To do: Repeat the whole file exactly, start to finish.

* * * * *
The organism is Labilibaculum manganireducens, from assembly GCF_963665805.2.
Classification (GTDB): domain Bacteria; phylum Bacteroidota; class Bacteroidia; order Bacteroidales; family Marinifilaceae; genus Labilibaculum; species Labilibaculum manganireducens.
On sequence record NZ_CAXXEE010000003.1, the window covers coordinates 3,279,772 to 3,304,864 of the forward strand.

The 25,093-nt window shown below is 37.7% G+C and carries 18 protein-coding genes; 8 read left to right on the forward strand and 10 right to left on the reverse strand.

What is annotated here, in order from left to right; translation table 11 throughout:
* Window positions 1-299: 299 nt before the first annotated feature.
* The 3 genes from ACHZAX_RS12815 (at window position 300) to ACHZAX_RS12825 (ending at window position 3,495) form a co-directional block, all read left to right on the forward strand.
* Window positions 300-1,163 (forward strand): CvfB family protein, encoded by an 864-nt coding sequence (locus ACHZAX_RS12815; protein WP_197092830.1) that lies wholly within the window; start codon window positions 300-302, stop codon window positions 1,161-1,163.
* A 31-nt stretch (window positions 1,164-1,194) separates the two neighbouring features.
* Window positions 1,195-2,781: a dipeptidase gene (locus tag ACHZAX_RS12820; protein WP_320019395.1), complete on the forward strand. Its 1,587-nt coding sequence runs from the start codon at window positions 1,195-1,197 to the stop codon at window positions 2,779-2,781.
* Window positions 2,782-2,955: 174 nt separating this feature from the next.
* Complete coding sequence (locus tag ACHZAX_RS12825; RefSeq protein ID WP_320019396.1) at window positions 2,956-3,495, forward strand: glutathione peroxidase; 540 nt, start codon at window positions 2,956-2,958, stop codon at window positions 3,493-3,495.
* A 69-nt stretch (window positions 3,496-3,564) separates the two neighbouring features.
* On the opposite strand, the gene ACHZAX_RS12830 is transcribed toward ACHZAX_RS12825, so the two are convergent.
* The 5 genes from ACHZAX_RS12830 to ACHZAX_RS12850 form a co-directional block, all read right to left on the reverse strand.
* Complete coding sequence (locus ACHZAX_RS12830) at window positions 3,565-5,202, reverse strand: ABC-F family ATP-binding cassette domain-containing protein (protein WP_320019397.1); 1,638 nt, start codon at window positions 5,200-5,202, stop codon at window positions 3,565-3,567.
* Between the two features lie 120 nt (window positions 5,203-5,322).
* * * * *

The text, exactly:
The organism is Labilibaculum manganireducens, from assembly GCF_963665805.2.
Classification (GTDB): domain Bacteria; phylum Bacteroidota; class Bacteroidia; order Bacteroidales; family Marinifilaceae; genus Labilibaculum; species Labilibaculum manganireducens.
On sequence record NZ_CAXXEE010000003.1, the window covers coordinates 3,279,772 to 3,304,864 of the forward strand.

The 25,093-nt window shown below is 37.7% G+C and carries 18 protein-coding genes; 8 read left to right on the forward strand and 10 right to left on the reverse strand.

What is annotated here, in order from left to right; translation table 11 throughout:
* Window positions 1-299: 299 nt before the first annotated feature.
* The 3 genes from ACHZAX_RS12815 (at window position 300) to ACHZAX_RS12825 (ending at window position 3,495) form a co-directional block, all read left to right on the forward strand.
* Window positions 300-1,163 (forward strand): CvfB family protein, encoded by an 864-nt coding sequence (locus ACHZAX_RS12815; protein WP_197092830.1) that lies wholly within the window; start codon window positions 300-302, stop codon window positions 1,161-1,163.
* A 31-nt stretch (window positions 1,164-1,194) separates the two neighbouring features.
* Window positions 1,195-2,781: a dipeptidase gene (locus tag ACHZAX_RS12820; protein WP_320019395.1), complete on the forward strand. Its 1,587-nt coding sequence runs from the start codon at window positions 1,195-1,197 to the stop codon at window positions 2,779-2,781.
* Window positions 2,782-2,955: 174 nt separating this feature from the next.
* Complete coding sequence (locus tag ACHZAX_RS12825; RefSeq protein ID WP_320019396.1) at window positions 2,956-3,495, forward strand: glutathione peroxidase; 540 nt, start codon at window positions 2,956-2,958, stop codon at window positions 3,493-3,495.
* A 69-nt stretch (window positions 3,496-3,564) separates the two neighbouring features.
* On the opposite strand, the gene ACHZAX_RS12830 is transcribed toward ACHZAX_RS12825, so the two are convergent.
* The 5 genes from ACHZAX_RS12830 to ACHZAX_RS12850 form a co-directional block, all read right to left on the reverse strand.
* Complete coding sequence (locus ACHZAX_RS12830) at window positions 3,565-5,202, reverse strand: ABC-F family ATP-binding cassette domain-containing protein (protein WP_320019397.1); 1,638 nt, start codon at window positions 5,200-5,202, stop codon at window positions 3,565-3,567.
* Between the two features lie 120 nt (window positions 5,203-5,322).